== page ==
Our people have come to bristle at these rubrics and confessions as if they were monarchical and alien to  both our freedom and our popular identity.  Pastors have come to resist them when they limit pastoral discretion and when they conflict with the personal presumptions of the Pastor.  So the practical outcome of our ignorance of these types of canon law is that Sunday morning has become the domain of pastoral prerogative, the personal preference of the local people, or the tool of a larger purpose and goal (winning souls for Jesus).  The criteria of success is no longer faithfulness but success -- success in its most raw and earthy dimension of numbers.

We have forgotten.  The law is for the protection of your people...  Rubrics are for the protection of the people against innovation and practice in conflict with what we believe.  Confessions prescribe and proscribe to protect the people against the loss of the very Gospel itself.  Instead of running to them and demanding that the Mass be observed with every diligence and piety, instead of insisting that the church usages, ceremonies, and rituals of the church catholic be retained, instead of paying attention to the why and what of our practice, we have gotten the screwy idea that these are burdens upon us.  It is to our great shame that we find rubric and confession to be an ill fitting straight jacket instead of the comfortable clothing of our Lutheran identity.  We are not liturgical Methodists or sacramental Presbyterians or formal evangelicals or Roman style Catholics without a Pope.  We are Lutherans by intention and design.  We believe that our Lutheran confessional identity is Scriptural, catholic, and evangelical in the very best senses of those terms.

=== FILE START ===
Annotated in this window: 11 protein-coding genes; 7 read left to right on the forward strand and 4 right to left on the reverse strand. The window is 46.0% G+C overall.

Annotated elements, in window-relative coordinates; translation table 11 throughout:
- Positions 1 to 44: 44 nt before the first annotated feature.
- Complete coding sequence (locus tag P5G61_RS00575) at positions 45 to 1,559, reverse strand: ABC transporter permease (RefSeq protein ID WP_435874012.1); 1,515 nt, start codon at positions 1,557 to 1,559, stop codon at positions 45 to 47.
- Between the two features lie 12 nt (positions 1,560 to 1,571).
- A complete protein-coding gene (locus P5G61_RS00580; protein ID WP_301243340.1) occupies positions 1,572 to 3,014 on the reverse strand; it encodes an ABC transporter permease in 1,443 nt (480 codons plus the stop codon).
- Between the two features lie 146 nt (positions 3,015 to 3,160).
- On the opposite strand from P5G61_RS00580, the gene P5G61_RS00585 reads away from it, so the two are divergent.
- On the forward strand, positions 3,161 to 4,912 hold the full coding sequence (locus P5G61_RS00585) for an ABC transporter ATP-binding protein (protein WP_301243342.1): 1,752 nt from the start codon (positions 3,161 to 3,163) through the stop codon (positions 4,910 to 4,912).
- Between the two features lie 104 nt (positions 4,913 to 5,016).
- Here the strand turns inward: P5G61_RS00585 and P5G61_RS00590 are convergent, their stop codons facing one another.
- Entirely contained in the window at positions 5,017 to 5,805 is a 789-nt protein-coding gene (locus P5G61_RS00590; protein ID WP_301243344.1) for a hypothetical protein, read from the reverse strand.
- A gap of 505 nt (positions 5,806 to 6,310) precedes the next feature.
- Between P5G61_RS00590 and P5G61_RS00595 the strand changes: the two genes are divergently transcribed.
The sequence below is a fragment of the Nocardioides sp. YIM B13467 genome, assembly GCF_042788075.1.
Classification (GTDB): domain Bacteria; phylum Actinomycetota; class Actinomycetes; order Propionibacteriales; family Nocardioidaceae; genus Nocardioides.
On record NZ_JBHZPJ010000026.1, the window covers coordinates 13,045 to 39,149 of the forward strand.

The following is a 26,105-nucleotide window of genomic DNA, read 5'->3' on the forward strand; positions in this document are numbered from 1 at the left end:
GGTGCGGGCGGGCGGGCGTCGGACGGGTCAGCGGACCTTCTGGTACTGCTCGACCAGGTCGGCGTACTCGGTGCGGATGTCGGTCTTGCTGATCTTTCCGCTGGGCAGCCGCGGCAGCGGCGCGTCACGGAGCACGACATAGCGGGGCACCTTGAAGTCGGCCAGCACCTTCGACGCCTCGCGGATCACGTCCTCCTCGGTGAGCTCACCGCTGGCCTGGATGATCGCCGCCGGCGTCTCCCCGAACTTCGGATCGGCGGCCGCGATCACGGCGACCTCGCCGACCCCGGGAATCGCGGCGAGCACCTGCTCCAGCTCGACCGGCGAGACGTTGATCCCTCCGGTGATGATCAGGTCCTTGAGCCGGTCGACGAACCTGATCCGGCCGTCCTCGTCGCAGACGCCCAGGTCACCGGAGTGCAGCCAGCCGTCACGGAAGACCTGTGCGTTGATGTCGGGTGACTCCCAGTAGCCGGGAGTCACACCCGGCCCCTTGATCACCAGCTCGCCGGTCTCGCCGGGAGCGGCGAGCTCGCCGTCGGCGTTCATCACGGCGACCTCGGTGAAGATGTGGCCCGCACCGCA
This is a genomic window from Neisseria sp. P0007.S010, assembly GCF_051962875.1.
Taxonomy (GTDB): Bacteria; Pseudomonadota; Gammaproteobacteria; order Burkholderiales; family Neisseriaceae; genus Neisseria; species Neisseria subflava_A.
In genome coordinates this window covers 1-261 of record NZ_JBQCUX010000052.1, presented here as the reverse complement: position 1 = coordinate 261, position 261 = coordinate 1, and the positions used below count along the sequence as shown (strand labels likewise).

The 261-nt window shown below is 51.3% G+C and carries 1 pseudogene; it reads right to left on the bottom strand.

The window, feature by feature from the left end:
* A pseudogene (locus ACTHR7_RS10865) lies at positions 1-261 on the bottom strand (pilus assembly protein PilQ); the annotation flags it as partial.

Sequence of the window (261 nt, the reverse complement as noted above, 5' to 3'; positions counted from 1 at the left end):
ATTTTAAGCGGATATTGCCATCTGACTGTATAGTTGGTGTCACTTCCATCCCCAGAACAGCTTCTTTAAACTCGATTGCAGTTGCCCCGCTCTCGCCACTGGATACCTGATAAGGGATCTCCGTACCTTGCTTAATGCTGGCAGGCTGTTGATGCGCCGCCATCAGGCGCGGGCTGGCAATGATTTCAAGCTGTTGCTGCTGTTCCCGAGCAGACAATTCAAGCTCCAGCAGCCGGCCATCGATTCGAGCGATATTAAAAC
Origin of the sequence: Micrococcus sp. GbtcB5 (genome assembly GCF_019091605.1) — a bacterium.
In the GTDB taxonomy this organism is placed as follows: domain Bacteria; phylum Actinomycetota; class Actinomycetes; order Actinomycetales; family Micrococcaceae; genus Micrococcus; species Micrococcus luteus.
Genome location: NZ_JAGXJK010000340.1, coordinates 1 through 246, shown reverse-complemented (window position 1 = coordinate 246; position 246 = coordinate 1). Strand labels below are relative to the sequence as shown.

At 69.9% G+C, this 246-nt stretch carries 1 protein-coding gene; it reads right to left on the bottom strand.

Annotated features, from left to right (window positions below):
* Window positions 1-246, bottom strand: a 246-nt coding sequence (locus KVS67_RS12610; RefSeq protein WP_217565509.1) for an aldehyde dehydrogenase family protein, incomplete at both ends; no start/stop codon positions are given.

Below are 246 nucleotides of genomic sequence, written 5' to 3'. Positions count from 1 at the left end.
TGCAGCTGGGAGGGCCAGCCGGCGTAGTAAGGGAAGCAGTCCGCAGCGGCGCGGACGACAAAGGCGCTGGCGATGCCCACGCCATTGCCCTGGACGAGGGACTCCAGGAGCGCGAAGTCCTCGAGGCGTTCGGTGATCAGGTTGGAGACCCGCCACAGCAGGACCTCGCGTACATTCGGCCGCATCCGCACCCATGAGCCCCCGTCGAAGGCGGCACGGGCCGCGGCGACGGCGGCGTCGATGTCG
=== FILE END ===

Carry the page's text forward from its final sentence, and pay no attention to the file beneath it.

It is a sign of how far we have strayed that these rubrics and Confessions are now seen as excess baggage summarily dismissed with terms like high church or low church.  It was not so when Lutherans fought for the cause of the Gospel in the beginning and it is no less a fight today, though the battle lines are not nearly the same as in the sixteenth century.  When we are no longer comfortable with the Divine Service and its incumbent ceremonial as was Luther of old or Chemnitz after him or which Bach led from the organ bench, we are no longer comfortable with what it means to be Lutheran.  Period.